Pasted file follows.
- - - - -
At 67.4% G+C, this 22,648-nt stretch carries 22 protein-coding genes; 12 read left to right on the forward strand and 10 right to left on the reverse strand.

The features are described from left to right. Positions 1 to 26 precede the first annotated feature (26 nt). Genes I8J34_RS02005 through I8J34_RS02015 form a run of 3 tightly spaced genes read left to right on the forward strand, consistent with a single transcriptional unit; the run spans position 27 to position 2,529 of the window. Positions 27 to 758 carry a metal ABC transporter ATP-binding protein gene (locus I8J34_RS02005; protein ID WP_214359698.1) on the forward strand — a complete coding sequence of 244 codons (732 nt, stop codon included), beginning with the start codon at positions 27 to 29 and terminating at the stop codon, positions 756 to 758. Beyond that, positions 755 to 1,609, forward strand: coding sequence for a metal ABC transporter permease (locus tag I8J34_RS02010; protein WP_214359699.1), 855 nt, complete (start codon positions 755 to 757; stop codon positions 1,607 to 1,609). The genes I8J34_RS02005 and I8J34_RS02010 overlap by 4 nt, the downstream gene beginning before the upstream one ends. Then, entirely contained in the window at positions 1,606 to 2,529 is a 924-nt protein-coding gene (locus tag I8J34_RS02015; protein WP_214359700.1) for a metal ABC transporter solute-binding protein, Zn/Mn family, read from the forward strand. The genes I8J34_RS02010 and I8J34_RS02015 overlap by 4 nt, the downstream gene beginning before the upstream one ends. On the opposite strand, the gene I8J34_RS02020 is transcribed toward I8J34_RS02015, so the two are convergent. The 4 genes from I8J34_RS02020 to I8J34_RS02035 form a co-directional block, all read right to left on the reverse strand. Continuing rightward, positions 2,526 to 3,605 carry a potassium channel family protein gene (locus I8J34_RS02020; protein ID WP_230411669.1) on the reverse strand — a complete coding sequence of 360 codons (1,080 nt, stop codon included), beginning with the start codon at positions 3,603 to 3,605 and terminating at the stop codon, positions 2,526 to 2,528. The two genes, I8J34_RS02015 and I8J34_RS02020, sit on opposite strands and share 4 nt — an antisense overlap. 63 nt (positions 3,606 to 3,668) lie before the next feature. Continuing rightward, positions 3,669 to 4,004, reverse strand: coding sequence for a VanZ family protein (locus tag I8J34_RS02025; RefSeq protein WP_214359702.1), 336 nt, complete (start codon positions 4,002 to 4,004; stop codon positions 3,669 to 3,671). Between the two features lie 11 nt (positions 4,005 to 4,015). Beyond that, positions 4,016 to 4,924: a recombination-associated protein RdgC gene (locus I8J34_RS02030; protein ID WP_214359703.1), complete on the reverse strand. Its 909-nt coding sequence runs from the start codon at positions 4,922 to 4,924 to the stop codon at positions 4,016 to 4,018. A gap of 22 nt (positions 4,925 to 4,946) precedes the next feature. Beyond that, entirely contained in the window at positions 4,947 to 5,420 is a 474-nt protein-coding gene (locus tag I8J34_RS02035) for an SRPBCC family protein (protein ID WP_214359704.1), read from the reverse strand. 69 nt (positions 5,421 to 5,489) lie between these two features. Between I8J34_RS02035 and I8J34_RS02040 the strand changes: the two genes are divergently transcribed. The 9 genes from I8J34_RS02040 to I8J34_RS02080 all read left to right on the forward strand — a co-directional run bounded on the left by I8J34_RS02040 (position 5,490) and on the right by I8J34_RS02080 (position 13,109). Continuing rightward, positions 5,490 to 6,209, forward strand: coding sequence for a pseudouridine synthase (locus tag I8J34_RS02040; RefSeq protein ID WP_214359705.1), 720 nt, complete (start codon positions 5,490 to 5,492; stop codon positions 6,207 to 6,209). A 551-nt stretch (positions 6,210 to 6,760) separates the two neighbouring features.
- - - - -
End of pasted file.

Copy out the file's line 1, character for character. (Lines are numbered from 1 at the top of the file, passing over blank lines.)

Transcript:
At 67.4% G+C, this 22,648-nt stretch carries 22 protein-coding genes; 12 read left to right on the forward strand and 10 right to left on the reverse strand.